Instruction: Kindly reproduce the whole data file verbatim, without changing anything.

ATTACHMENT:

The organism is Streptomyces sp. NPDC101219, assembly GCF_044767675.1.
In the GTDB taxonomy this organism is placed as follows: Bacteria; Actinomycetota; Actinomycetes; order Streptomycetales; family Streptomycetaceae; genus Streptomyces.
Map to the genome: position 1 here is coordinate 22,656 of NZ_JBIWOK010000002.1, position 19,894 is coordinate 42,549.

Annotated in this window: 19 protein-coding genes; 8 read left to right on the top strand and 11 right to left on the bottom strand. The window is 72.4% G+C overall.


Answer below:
The organism is Streptomyces sp. NPDC101219, assembly GCF_044767675.1.
In the GTDB taxonomy this organism is placed as follows: Bacteria; Actinomycetota; Actinomycetes; order Streptomycetales; family Streptomycetaceae; genus Streptomyces.
Map to the genome: position 1 here is coordinate 22,656 of NZ_JBIWOK010000002.1, position 19,894 is coordinate 42,549.

Annotated in this window: 19 protein-coding genes; 8 read left to right on the top strand and 11 right to left on the bottom strand. The window is 72.4% G+C overall.